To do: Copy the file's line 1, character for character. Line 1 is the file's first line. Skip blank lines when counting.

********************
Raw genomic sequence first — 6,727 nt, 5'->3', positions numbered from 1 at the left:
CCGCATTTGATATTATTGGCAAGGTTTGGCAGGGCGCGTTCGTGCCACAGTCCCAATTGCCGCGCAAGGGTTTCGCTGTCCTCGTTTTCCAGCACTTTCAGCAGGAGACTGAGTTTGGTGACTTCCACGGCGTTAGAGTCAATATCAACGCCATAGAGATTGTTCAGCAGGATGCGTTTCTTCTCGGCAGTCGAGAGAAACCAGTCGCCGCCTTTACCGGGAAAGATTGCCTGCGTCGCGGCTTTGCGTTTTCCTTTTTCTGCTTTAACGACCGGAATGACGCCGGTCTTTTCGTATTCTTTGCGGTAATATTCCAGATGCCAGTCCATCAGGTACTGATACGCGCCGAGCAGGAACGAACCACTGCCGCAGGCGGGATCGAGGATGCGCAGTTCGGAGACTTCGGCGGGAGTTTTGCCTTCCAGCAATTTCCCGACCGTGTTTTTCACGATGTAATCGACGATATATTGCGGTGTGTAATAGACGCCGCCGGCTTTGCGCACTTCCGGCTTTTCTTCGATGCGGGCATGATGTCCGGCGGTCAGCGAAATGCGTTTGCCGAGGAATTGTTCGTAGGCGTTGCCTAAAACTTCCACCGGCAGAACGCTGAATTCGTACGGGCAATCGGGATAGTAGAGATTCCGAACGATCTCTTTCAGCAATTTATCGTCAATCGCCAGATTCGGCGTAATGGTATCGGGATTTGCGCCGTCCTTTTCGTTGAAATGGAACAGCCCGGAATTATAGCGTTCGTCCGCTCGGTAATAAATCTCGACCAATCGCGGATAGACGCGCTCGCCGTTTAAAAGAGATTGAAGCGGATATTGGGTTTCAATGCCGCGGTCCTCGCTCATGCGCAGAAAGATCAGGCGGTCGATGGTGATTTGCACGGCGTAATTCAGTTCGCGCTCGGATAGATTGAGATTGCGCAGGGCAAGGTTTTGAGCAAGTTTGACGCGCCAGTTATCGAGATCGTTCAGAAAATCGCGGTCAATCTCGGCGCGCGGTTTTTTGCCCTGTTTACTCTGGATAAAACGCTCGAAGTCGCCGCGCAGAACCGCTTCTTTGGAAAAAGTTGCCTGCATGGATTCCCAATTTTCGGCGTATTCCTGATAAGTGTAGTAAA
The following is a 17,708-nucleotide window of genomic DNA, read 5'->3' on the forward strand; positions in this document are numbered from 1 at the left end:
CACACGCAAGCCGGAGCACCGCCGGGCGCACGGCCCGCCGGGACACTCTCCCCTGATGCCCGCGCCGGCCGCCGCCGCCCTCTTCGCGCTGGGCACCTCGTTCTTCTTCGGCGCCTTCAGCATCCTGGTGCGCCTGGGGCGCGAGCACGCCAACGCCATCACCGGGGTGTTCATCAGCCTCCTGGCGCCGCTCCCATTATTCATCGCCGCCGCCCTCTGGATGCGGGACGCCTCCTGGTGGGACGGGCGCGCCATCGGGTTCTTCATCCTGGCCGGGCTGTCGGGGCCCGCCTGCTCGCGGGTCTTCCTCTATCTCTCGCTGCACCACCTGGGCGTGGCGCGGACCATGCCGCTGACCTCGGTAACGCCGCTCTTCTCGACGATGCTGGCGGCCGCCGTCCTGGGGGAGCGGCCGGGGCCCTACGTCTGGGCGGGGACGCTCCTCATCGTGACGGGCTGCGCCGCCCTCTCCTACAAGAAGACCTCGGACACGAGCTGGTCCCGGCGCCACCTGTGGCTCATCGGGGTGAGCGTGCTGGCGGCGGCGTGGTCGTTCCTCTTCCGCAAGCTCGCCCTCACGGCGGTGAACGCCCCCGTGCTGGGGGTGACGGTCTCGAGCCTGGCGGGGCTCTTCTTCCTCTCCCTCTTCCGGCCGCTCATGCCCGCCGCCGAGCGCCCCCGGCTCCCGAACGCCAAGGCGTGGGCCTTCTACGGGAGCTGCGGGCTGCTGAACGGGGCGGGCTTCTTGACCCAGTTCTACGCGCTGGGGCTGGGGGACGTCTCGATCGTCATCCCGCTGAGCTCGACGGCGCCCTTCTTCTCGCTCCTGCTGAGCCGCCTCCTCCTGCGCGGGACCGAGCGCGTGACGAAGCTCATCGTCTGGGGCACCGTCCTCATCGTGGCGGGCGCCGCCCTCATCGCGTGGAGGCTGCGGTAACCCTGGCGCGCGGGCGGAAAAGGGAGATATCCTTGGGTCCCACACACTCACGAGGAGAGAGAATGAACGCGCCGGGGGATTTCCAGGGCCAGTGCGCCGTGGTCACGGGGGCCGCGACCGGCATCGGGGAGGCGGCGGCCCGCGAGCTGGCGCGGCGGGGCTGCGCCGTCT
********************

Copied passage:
Raw genomic sequence first — 6,727 nt, 5'->3', positions numbered from 1 at the left: